I walk into Mara’s room at 6am as she’s gnawing on the side of the crib. Two other sets of teeth marks imprinted under her’s, tug on a contemplative thread in my heart, despite my sleepless daze. Her toothy smile stops me right in my tracks. I sit down to comfort feed her and I’m keenly aware that this time is likely our last.
Sadness settles onto my shoulders and gratitude in my chest for our time together.
A familiar undercurrent that feels a lot like fear creeps in behind the scenes. Fear of what I will be left with when I return home to myself after years of baby making comes to a close.
No more miracle in my belly, or baby on my breast; I am simply me. A sort of “back to reality” feeling – like when I came home from living in Australia – where there are no extra hormones or excuses for mood swings or ease of self care. I am back to me.
I know from experience that once this transition has passed, I will feel more whole and free than any of these other feelings, relieved to have my body as my own. But this time, likely being the last, feels more momentous.
There is an inherent worthiness tied to the giving of myself. What is life like when my primal purpose of creating new life has ended? Am I still worthy of love, stillness, joy, peace – all the good things – if my body is only my own?
I always resented the words “settle down”. Now they land with an air of freedom. To settle into myself and settle into my truth; wherever that takes me. There is a spaciousness in this place, one that allows for something new. While uncertainty isn’t exactly my favorite flavor these days, a part of me remains hopeful for the certain beauty in whatever comes next.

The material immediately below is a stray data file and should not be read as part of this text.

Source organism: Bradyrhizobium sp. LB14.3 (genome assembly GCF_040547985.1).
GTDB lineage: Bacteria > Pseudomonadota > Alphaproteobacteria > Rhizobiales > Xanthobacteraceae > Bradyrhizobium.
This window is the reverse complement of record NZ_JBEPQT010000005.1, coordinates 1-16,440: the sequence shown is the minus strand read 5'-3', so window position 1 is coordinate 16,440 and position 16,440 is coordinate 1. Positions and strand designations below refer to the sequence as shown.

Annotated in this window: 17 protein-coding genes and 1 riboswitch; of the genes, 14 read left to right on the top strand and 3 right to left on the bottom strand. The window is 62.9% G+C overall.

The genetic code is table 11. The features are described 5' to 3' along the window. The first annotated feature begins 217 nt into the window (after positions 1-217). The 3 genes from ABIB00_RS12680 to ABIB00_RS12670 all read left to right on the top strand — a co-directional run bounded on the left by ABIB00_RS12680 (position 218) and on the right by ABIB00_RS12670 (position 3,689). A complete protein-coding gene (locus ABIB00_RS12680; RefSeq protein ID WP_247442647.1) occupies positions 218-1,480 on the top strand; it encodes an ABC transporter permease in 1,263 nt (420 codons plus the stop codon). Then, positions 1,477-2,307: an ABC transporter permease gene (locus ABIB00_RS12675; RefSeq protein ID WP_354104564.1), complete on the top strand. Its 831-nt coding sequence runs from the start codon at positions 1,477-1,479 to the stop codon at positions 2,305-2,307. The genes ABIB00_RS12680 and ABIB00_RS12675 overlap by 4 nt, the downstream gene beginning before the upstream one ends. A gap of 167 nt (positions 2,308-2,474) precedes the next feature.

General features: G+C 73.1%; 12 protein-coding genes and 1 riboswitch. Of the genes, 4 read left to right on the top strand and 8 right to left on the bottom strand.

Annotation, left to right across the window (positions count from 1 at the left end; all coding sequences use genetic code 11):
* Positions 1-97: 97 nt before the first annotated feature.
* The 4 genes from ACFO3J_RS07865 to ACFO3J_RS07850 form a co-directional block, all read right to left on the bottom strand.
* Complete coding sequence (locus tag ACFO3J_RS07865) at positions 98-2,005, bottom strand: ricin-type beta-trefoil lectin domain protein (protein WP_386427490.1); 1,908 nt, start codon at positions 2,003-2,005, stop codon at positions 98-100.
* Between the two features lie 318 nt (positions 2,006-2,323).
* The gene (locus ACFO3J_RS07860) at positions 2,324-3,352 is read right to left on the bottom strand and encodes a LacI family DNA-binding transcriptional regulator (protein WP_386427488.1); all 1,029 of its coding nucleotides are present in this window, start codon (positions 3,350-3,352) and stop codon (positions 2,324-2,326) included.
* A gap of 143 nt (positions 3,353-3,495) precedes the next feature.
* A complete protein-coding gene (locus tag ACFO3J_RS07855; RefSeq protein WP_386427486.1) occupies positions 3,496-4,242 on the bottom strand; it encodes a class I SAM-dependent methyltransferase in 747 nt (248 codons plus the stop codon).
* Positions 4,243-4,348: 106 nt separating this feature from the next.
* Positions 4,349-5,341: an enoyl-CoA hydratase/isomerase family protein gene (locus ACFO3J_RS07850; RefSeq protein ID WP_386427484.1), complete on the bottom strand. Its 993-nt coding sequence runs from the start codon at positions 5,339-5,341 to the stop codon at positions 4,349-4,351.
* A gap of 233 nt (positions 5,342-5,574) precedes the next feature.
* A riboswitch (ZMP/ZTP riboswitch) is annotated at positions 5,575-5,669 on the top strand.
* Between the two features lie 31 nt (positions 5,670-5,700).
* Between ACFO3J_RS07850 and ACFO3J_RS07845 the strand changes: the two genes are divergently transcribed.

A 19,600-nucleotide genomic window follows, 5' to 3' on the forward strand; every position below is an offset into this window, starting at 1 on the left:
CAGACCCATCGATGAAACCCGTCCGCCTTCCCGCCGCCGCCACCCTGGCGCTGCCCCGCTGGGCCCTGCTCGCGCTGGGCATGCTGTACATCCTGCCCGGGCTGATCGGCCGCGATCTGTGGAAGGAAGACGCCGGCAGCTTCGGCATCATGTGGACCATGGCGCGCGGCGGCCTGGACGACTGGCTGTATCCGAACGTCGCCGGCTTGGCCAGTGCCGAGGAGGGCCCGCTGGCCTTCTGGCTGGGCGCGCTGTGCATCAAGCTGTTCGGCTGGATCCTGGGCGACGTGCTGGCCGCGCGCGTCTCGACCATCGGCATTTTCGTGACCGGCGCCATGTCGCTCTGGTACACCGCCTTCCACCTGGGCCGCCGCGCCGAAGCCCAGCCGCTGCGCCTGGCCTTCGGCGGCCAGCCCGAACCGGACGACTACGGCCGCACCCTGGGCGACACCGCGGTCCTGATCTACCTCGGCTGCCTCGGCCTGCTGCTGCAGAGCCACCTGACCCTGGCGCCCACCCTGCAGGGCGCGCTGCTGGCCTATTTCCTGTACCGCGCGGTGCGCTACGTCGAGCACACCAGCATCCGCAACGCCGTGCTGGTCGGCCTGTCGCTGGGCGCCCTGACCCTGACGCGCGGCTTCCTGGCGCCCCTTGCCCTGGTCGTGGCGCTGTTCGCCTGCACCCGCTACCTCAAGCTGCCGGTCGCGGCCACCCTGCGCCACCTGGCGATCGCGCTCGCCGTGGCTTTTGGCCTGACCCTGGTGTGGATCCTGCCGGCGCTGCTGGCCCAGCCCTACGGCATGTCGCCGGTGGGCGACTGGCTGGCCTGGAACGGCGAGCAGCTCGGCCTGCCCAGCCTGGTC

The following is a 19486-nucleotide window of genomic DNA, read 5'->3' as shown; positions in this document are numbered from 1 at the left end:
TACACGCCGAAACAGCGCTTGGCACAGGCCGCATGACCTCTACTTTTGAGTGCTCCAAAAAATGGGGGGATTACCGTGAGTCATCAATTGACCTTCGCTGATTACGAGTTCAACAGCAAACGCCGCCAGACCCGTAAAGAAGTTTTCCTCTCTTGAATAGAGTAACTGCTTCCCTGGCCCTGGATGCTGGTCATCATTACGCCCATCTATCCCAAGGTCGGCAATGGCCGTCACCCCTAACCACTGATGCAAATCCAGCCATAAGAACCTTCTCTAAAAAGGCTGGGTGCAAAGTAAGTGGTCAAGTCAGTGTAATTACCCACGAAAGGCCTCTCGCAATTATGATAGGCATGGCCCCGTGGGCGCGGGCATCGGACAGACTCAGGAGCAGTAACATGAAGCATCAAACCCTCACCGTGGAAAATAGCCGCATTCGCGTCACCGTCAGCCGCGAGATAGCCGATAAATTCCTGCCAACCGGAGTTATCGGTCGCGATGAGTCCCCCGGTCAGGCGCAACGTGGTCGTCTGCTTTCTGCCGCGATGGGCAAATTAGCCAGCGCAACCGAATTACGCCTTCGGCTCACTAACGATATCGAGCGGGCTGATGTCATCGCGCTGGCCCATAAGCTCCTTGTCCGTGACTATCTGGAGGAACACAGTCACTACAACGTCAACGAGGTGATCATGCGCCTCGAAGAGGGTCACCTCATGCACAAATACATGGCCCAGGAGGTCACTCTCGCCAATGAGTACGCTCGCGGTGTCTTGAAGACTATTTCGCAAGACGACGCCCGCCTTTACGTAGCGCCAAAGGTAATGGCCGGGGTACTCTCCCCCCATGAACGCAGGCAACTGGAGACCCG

As I dive deeper into motherhood, I feel like I’m growing further and further away from my carefree, 20-something former self. Ryan just kindly informed me that we are closer to Maisley’s first day of high school than to our first day of high school. He loves saying shit like that.
My favorite little sister** is getting married in less than a month to a guy who’s had her heart since day one. We celebrated her, and their upcoming “I do’s” with one last olé in Santa Barbara a couple weekends ago.
Going to a bachelorette party as a fresh mother of two felt like worlds colliding. Diapers, breastfeeding and “please don’t climb on the counter” became girl-talk, cocktails and pin the smooch on the penis. It was a blissful, refreshing, 48-hours of fun. But I felt like I was a little rusty on remembering how to live freely, let go and not worry about the clock or how many times I refilled my red cup. I kept picking up small items from the floor and moving scissors away from the edge of the counter.
It’s hard to jump in and out of lives and old selves and new selves. Like bags of breastmilk sitting next to bottles of tequila in the freezer. Or pumping while sitting at a lingerie party (opposite ends of the sexy spectrum).
Each child has rocked my existence in a new way. With Maisley it felt like an identity crisis. With Coura it feels more like a new opportunity for self discovery.
As mothers, we tend to get caught up in mom mode – wearing mom jeans, talking in a mom voice and doing other mom things; all the while forgetting about our other identities. Sometimes it takes a bachelorette party to remind us that we are also the girl who likes to let loose (or even just the girl who showers and has normal conversations with other humans).
I hope that as my girls grow up, I continue to foster all sides of myself so that they can clearly see: “I’m not like a regular mom, I’m a cool mom”.